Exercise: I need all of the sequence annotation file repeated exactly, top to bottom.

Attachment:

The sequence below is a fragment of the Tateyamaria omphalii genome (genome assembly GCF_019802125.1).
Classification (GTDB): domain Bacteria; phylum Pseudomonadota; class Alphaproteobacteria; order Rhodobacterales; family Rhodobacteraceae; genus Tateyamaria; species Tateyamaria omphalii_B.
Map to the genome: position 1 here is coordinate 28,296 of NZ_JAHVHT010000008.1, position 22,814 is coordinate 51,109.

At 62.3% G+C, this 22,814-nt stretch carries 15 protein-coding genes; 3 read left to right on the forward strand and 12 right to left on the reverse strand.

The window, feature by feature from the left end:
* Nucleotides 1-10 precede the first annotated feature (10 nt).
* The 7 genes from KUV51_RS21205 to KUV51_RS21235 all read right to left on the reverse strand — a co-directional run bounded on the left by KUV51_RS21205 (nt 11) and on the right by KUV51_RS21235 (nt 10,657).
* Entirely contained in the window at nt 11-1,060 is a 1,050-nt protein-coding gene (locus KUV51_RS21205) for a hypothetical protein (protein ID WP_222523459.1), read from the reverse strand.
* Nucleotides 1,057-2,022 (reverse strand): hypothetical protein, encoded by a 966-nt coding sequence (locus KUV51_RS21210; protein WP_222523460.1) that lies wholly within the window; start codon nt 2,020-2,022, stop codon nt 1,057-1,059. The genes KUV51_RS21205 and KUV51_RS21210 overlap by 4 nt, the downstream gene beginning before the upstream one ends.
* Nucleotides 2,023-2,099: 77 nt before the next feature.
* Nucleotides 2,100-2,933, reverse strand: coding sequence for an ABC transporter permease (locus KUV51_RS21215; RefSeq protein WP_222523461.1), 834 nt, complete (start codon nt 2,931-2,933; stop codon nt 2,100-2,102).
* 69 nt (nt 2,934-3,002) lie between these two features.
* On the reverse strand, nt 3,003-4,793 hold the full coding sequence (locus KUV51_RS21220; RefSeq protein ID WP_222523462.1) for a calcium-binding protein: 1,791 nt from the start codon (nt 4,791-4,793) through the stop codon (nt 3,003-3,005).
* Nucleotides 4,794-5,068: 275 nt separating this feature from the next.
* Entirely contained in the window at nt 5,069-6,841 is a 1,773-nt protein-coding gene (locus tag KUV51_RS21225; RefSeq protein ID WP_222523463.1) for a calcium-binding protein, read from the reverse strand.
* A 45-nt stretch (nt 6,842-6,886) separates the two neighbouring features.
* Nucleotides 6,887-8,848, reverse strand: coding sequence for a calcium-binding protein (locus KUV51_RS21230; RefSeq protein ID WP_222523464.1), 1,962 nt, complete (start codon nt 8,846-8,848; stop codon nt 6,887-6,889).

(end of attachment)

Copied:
The sequence below is a fragment of the Tateyamaria omphalii genome (genome assembly GCF_019802125.1).
Classification (GTDB): domain Bacteria; phylum Pseudomonadota; class Alphaproteobacteria; order Rhodobacterales; family Rhodobacteraceae; genus Tateyamaria; species Tateyamaria omphalii_B.
Map to the genome: position 1 here is coordinate 28,296 of NZ_JAHVHT010000008.1, position 22,814 is coordinate 51,109.

At 62.3% G+C, this 22,814-nt stretch carries 15 protein-coding genes; 3 read left to right on the forward strand and 12 right to left on the reverse strand.

The window, feature by feature from the left end:
* Nucleotides 1-10 precede the first annotated feature (10 nt).
* The 7 genes from KUV51_RS21205 to KUV51_RS21235 all read right to left on the reverse strand — a co-directional run bounded on the left by KUV51_RS21205 (nt 11) and on the right by KUV51_RS21235 (nt 10,657).
* Entirely contained in the window at nt 11-1,060 is a 1,050-nt protein-coding gene (locus KUV51_RS21205) for a hypothetical protein (protein ID WP_222523459.1), read from the reverse strand.
* Nucleotides 1,057-2,022 (reverse strand): hypothetical protein, encoded by a 966-nt coding sequence (locus KUV51_RS21210; protein WP_222523460.1) that lies wholly within the window; start codon nt 2,020-2,022, stop codon nt 1,057-1,059. The genes KUV51_RS21205 and KUV51_RS21210 overlap by 4 nt, the downstream gene beginning before the upstream one ends.
* Nucleotides 2,023-2,099: 77 nt before the next feature.
* Nucleotides 2,100-2,933, reverse strand: coding sequence for an ABC transporter permease (locus KUV51_RS21215; RefSeq protein WP_222523461.1), 834 nt, complete (start codon nt 2,931-2,933; stop codon nt 2,100-2,102).
* 69 nt (nt 2,934-3,002) lie between these two features.
* On the reverse strand, nt 3,003-4,793 hold the full coding sequence (locus KUV51_RS21220; RefSeq protein ID WP_222523462.1) for a calcium-binding protein: 1,791 nt from the start codon (nt 4,791-4,793) through the stop codon (nt 3,003-3,005).
* Nucleotides 4,794-5,068: 275 nt separating this feature from the next.
* Entirely contained in the window at nt 5,069-6,841 is a 1,773-nt protein-coding gene (locus tag KUV51_RS21225; RefSeq protein ID WP_222523463.1) for a calcium-binding protein, read from the reverse strand.
* A 45-nt stretch (nt 6,842-6,886) separates the two neighbouring features.
* Nucleotides 6,887-8,848, reverse strand: coding sequence for a calcium-binding protein (locus KUV51_RS21230; RefSeq protein ID WP_222523464.1), 1,962 nt, complete (start codon nt 8,846-8,848; stop codon nt 6,887-6,889).